The characteristic that initially made Starbucks a small niche disruption was the speed. The big producers were optimized for speed above all else, not flavor and certainly not the organic pleasure of a gathering place with great smells where you hang out with your friends.

The characteristic of Starbucks' innovation that was just good enough for the original niche of coffee culture appreciators was the speed.  They were happy to sacrifice the speed of picking up a pot of coffee off the Bunn burner (ironic that they called these things burners, because that's what they did/do to most pots left longer than 5 minutes) and pouring it straight to the cup and from there to the lips, in order to drink something they truly enjoyed, and to experience the coffee bar ambiance.

Initially, potential competitors to Starbucks ignored them because the market wasn't big enough for Dunkin Donuts or McDonalds to care about. To them, Starbucks coffee drinkers were aficionados -- a tiny specialized segment that had nothing to do with the mainstream, who they perceived still mostly wanted speed.

This ignorance is typical (and logical) to mainstream vendors who aim to maximize profit by serving the largest market as efficiently as possible. It also allowed Starbucks to "fly under the radar" for a long time -- over 20 years of strong growth -- allowing them to build their market unimpeded by real competition.

Yes, there are smaller chain coffee brands, like Caribou and Peets, etc., but their presence serves to expand the market for all specialty coffee vendors, and benefits the leader, i.e. Starbucks, disproportionately. But, Starbuck has become mainstream, and they can no longer hide -- they are officially perceived as a real threat to the foodservice business of other big companies.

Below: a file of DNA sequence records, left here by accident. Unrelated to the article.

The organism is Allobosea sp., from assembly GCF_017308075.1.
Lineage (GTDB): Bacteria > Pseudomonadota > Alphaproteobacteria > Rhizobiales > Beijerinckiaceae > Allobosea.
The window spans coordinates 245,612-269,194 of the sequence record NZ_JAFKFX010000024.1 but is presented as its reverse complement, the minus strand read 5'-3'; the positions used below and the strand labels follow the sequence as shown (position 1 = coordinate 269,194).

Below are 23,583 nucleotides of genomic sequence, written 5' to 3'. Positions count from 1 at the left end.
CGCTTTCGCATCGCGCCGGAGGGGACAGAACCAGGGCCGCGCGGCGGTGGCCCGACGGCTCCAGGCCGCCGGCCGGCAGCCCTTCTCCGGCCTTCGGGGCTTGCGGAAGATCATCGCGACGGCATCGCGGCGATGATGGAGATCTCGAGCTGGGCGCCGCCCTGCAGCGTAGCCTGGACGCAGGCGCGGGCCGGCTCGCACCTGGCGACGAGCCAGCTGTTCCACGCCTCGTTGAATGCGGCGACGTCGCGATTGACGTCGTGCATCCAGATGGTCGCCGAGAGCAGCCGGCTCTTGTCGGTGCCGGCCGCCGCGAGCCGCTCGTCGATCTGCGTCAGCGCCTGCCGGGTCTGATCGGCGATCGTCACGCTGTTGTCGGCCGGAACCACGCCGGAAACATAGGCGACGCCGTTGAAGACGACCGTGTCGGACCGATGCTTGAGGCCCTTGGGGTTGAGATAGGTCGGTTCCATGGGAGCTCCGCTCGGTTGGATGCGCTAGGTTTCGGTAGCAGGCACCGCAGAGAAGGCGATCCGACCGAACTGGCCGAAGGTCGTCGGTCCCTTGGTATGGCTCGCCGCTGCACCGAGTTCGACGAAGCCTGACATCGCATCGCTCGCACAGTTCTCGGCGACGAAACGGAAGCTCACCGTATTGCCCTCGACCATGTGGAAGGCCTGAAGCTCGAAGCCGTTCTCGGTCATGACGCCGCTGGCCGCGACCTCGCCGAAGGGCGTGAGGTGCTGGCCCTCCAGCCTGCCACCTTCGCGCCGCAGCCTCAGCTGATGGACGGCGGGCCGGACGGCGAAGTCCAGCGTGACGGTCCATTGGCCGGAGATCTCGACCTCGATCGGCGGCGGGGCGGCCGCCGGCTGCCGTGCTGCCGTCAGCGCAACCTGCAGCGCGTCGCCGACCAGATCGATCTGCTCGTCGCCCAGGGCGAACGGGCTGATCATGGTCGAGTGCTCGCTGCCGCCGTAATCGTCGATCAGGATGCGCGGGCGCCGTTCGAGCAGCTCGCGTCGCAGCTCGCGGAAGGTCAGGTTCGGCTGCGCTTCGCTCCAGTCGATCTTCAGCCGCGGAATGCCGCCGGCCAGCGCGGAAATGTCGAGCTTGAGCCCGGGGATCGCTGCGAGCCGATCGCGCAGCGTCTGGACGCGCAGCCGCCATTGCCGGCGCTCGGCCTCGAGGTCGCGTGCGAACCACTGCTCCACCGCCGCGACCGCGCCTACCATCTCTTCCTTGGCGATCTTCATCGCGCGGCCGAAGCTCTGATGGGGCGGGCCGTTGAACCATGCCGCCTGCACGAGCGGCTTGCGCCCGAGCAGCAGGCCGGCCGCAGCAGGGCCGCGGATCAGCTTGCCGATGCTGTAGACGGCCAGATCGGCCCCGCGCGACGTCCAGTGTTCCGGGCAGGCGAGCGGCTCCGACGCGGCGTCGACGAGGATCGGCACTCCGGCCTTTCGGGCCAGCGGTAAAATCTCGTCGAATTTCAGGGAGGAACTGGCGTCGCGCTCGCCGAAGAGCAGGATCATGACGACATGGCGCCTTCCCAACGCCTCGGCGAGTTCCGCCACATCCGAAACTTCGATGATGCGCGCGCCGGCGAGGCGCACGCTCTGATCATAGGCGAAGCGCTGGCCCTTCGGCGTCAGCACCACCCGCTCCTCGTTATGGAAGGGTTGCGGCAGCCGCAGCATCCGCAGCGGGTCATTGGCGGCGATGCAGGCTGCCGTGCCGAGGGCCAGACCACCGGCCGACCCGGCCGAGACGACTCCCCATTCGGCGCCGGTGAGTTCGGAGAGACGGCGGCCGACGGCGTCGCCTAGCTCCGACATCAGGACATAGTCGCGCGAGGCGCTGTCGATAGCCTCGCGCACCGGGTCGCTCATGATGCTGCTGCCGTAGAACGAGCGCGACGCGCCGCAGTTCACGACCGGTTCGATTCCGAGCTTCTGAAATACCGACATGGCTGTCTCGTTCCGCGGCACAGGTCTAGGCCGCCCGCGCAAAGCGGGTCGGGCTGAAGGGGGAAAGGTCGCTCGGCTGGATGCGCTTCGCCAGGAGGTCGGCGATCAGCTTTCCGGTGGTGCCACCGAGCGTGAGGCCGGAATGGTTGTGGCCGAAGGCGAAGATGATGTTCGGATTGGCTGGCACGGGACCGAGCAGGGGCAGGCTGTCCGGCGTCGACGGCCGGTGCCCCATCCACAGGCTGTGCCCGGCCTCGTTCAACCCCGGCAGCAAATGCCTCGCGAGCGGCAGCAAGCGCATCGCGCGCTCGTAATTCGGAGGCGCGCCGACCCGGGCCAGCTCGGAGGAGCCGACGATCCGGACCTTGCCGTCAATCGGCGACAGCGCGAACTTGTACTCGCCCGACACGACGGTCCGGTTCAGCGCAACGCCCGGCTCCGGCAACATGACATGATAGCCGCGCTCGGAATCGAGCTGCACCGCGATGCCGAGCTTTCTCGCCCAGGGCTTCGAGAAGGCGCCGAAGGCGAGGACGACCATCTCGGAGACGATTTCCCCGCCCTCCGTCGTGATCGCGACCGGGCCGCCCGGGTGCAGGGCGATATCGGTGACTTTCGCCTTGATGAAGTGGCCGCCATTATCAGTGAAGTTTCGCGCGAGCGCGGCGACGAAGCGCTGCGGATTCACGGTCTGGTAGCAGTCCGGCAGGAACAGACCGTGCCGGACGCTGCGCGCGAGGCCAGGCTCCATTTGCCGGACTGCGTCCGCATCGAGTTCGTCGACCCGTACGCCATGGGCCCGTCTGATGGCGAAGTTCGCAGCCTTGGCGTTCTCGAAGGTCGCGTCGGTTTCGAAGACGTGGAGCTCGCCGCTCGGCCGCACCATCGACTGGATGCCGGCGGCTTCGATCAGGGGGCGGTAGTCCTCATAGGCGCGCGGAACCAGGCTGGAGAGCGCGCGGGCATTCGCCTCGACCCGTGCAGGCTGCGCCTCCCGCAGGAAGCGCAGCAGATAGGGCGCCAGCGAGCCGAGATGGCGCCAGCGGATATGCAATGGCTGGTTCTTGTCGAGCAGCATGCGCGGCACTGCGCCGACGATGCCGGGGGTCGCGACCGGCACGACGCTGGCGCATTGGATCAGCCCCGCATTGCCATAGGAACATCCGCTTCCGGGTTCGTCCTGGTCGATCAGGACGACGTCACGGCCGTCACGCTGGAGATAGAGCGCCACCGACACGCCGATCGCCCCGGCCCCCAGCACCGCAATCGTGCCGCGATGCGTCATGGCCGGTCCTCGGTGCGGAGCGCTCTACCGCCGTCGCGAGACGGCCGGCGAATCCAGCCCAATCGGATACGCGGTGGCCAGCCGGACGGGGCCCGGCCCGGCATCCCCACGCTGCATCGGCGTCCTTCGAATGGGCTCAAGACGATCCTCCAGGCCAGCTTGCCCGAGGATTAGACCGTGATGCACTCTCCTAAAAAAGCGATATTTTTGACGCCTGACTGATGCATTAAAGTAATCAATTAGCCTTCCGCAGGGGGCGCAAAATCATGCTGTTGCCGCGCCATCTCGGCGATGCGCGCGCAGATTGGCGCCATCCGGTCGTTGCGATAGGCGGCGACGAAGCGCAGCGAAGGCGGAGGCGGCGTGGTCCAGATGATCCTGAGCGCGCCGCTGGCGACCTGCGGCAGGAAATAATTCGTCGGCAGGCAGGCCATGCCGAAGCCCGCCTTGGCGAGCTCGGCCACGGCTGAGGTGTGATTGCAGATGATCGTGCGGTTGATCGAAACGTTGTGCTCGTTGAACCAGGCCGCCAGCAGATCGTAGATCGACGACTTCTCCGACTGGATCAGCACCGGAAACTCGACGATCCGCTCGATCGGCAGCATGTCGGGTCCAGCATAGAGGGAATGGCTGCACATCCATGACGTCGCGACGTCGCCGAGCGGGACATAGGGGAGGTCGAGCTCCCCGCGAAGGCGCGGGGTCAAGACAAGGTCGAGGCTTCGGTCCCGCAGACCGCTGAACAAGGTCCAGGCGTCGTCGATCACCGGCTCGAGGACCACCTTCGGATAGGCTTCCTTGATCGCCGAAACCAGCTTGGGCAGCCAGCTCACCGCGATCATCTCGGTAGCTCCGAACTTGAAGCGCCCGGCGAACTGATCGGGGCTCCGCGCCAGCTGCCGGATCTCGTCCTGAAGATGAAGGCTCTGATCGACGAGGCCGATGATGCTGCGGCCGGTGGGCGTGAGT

But Starbucks is the leader and still growing. Are you seriously saying they might be "disrupted"? By who, and how?

As noted, disruption can take a long time to play out, and the seeds are sown long before the heavy damage is done.

As Starbucks has grown, they have focused on operational efficiencies to grow faster and more profitably. Efficiencies such as automatic espresso machines, flavor-sealed packaging (which eliminates the great smell of a real coffee shop), and expanding merchandise options ("would you like some fries with that doppio mocha latte half-caf with low fat milk?") to extract every last penny of same-store sales growth.

In the process, they have incrementally sacrificed seemingly small parts of the experience -- the smell, the theater, the ambiance (who wants a line snaking around the tables while you're trying to relax or have a conversation over a cuppa?), the service quality (rapid growth almost always comes with higher turnover and poorer training -- by now, we've all experienced the surly baristas who won't go the extra mile, but still make too many mistakes), etc.

The endgame: they've reduced themselves to serving a pretty-good-but-not-outstanding cup of coffee, too slowly and at too high a price. And, more importantly, they've overshot the needs of their customers, and are ripe for disruption.